(CNN) -- The religious leader behind plans to build an Islamic center and mosque a few blocks from New York's ground zero said Wednesday night that America's national security depends on how it handles the controversy.
"If we move from that location, the story will be the radicals have taken over the discourse," Imam Feisal Abdul Rauf told CNN's Soledad O'Brien on "Larry King Live."
"The headlines in the Muslim world will be that Islam is under attack."
But some critics decried his assessment.
"The whole national security thing: that's a veiled threat," Andy Sullivan, a union construction worker who wants all New York construction workers to boycott the proposed Islamic center, said on CNN's "AC 360" Wednesday night. "He's saying 'you make me move' and, guess what, the whole radical Muslim world is coming after us."
"This is a turf war," Sullivan said.
The imam, who repeatedly said his mission was to promote peace and build a bridge among faiths, said he was also speaking about "radicals" on both sides of the debate on the Islamic center. "Our national security now hinges on how we negotiate this, how we speak about it."
"The battlefront is between moderates of all sides ... and the radicals on all sides," he said.
Moving the project to another location would strengthen Islamist radicals' ability to recruit followers and will likely increase violence against Americans, the imam said.
But Rosaleen Tallon, whose firefighter brother died on 9/11, finds that notion ironic.
"On 9/11, it didn't take a mosque for extremists to come and attack the World Trade Center and kill my brother," Tallon said on "AC 360." "What I'm finding here to be very disturbing is that now ... this mosque has to go up or there will be retribution."
Rauf said that "nothing is off the table" when asked whether he would consider moving the site.
"We are consulting, talking to various people about how to do this so that we negotiate the best and safest option."
The imam told O'Brien "had I known [the controversy] would happen we certainly would never have done this."
Asked if he meant he would not have picked the location, Rauf said, "we would not have done something that would create more divisiveness."
Worry over what some observers have termed "Islamophobia" has been heightened by a Gainesville, Florida, church's plan to burn copies of the Quran on Saturday, the ninth anniversary of the 2001 attacks on New York and Washington.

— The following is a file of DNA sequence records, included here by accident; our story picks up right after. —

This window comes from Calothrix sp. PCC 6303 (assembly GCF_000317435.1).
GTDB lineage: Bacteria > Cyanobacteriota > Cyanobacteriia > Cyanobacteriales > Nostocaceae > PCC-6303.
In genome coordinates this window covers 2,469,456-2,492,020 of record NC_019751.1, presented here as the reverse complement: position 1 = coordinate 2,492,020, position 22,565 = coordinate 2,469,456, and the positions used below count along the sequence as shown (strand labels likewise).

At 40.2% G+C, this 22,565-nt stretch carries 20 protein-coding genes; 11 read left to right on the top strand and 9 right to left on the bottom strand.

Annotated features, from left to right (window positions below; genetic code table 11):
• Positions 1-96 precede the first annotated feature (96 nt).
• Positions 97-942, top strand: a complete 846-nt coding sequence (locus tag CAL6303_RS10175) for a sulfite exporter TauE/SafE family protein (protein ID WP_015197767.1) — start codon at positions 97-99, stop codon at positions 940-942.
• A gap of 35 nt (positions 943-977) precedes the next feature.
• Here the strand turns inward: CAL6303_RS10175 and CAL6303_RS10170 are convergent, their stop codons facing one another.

Rauf said he hopes the church reconsiders. "It is something that is not the right thing to do."
"With freedom comes responsibility," he said. "This is dangerous to our national security and is also the un-Christian thing to do. ... Jesus said to love your enemy. We are not your enemy."
Responding to a poll showing 71 percent of New Yorkers oppose the center's location, Rauf said he was going on television to explain his background and vision.
"I want to show them my face. Show them my track record."
The imam spoke of "a vision I've had for almost 15 years ... to establish a space that embodies the fundamental beliefs that we have as Jews, Christians and Muslims, which is to love our God and to love our neighbor -- to build a space where we have a culture of worship."
Rauf said he would continue speaking with families of those killed in the September 11, 2001, attacks. "You cannot heal a trauma by walking away from it," he said.
Opposition goes against "the fundamental American principle of separation of church and state," said Rauf, adding he has been surprised by the controversy.
The project, known as Park51, is slated to include a variety of facilities, including a prayer room, a performing arts center, gym, swimming pool and other public spaces. It is planned for a site two blocks from where the World Trade Center once stood.
A source familiar with Park51 told CNN's Allan Chernoff last week that the structure is being planned as an 11-story building. It will cover 120,000 square feet -- 10,000 feet of which would be designated for the Muslim prayer space. The developer is considering the possibility of an interfaith education/meditation/prayer space as well, the source said.
Opponents of the plan to build the center say it is too close to the site of the terror attacks and is an affront to the memory of those who died in the al Qaeda strike. Backers cite, among other things, First Amendment rights and the need to express religious tolerance.
Those who know Rauf describe him as a thoughtful man, a bridge builder who seeks to unite all faiths but who won't parse words when he sees religion used for nefarious ends.
But he has landed in controversy before.
He has chided the U.S. for killing civilians in Baghdad. He said in 2005 that the U.S. had more Muslim blood on its hands than "al Qaeda has on its hands of innocent non-Muslims."
He has also refused to accept Western governments' designation of Hamas as a terrorist group. Shortly after the 9/11 attacks, he told CBS' "60 Minutes" that "United States policies were an accessory to the crime."
Earlier this week, Rauf wrote a commentary published online by The New York Times.
"I have been struck by how the controversy has riveted the attention of Americans, as well as nearly everyone I met in my travels," Rauf wrote.
"We have all been awed by how inflamed and emotional the issue of the proposed community center has become," wrote Rauf, who had just returned from a State Department-sponsored Middle East trip to promote U.S.-Muslim relations.
"The level of attention reflects the degree to which people care about the very American values under debate: recognition of the rights of others, tolerance and freedom of worship."
Soledad O'Brien is the host of CNN's "In America" series that covers untold stories in underreported communities.